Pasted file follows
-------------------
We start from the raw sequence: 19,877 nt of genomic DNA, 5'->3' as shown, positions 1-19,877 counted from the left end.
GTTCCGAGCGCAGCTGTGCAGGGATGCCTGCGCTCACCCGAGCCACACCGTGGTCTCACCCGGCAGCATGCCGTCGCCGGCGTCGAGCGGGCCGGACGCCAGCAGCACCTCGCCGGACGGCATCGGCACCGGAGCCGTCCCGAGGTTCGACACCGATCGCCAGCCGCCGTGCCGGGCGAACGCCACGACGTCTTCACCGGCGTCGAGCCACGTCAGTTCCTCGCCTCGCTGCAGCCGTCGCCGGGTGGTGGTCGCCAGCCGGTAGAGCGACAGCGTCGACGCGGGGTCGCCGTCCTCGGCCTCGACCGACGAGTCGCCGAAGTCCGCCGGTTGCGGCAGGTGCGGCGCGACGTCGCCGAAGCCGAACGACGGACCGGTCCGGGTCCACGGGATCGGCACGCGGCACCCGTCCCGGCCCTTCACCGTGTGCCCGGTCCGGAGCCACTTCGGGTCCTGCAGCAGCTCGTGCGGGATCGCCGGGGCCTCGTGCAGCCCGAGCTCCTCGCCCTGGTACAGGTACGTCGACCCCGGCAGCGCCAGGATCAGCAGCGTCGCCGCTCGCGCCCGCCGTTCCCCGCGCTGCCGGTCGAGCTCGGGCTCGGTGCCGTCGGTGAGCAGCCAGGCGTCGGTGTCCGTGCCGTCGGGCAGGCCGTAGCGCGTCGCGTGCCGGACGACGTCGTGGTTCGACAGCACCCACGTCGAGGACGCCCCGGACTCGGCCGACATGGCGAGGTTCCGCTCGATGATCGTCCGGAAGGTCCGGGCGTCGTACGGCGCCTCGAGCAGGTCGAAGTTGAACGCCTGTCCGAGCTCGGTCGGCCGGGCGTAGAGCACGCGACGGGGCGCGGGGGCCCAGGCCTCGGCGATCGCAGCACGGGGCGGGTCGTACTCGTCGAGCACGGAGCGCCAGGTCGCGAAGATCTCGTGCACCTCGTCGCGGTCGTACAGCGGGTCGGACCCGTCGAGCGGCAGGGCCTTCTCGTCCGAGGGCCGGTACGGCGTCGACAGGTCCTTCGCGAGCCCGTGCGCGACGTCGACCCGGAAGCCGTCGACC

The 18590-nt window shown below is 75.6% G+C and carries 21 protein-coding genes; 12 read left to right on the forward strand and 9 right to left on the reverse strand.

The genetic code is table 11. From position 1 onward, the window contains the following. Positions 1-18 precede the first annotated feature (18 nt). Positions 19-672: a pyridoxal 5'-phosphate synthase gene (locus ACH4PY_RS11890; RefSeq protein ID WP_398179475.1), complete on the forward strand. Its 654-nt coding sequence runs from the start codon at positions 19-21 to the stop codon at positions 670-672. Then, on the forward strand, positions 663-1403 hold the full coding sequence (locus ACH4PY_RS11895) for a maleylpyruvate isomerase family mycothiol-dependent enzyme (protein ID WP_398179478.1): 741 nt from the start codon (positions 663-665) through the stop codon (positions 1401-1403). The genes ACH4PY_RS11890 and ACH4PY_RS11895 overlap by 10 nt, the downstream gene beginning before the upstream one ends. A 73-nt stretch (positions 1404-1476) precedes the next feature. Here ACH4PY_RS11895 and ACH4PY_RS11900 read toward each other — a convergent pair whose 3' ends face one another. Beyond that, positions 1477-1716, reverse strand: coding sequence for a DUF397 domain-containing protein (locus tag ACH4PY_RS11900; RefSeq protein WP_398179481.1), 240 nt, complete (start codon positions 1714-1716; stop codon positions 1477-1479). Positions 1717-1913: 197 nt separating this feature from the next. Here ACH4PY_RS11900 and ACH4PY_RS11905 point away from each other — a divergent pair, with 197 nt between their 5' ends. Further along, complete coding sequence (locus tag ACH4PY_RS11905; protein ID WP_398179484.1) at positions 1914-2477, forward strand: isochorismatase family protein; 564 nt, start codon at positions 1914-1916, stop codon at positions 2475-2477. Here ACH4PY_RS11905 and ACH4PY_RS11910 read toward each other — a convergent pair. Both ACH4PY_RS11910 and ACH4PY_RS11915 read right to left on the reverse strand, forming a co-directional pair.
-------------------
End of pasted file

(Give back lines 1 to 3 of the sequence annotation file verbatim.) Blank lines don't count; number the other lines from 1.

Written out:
We start from the raw sequence: 19,877 nt of genomic DNA, 5'->3' as shown, positions 1-19,877 counted from the left end.
GTTCCGAGCGCAGCTGTGCAGGGATGCCTGCGCTCACCCGAGCCACACCGTGGTCTCACCCGGCAGCATGCCGTCGCCGGCGTCGAGCGGGCCGGACGCCAGCAGCACCTCGCCGGACGGCATCGGCACCGGAGCCGTCCCGAGGTTCGACACCGATCGCCAGCCGCCGTGCCGGGCGAACGCCACGACGTCTTCACCGGCGTCGAGCCACGTCAGTTCCTCGCCTCGCTGCAGCCGTCGCCGGGTGGTGGTCGCCAGCCGGTAGAGCGACAGCGTCGACGCGGGGTCGCCGTCCTCGGCCTCGACCGACGAGTCGCCGAAGTCCGCCGGTTGCGGCAGGTGCGGCGCGACGTCGCCGAAGCCGAACGACGGACCGGTCCGGGTCCACGGGATCGGCACGCGGCACCCGTCCCGGCCCTTCACCGTGTGCCCGGTCCGGAGCCACTTCGGGTCCTGCAGCAGCTCGTGCGGGATCGCCGGGGCCTCGTGCAGCCCGAGCTCCTCGCCCTGGTACAGGTACGTCGACCCCGGCAGCGCCAGGATCAGCAGCGTCGCCGCTCGCGCCCGCCGTTCCCCGCGCTGCCGGTCGAGCTCGGGCTCGGTGCCGTCGGTGAGCAGCCAGGCGTCGGTGTCCGTGCCGTCGGGCAGGCCGTAGCGCGTCGCGTGCCGGACGACGTCGTGGTTCGACAGCACCCACGTCGAGGACGCCCCGGACTCGGCCGACATGGCGAGGTTCCGCTCGATGATCGTCCGGAAGGTCCGGGCGTCGTACGGCGCCTCGAGCAGGTCGAAGTTGAACGCCTGTCCGAGCTCGGTCGGCCGGGCGTAGAGCACGCGACGGGGCGCGGGGGCCCAGGCCTCGGCGATCGCAGCACGGGGCGGGTCGTACTCGTCGAGCACGGAGCGCCAGGTCGCGAAGATCTCGTGCACCTCGTCGCGGTCGTACAGCGGGTCGGACCCGTCGAGCGGCAGGGCCTTCTCGTCCGAGGGCCGGTACGGCGTCGACAGGTCCTTCGCGAGCCCGTGCGCGACGTCGACCCGGAAGCCGTCGACC

The 18590-nt window shown below is 75.6% G+C and carries 21 protein-coding genes; 12 read left to right on the forward strand and 9 right to left on the reverse strand.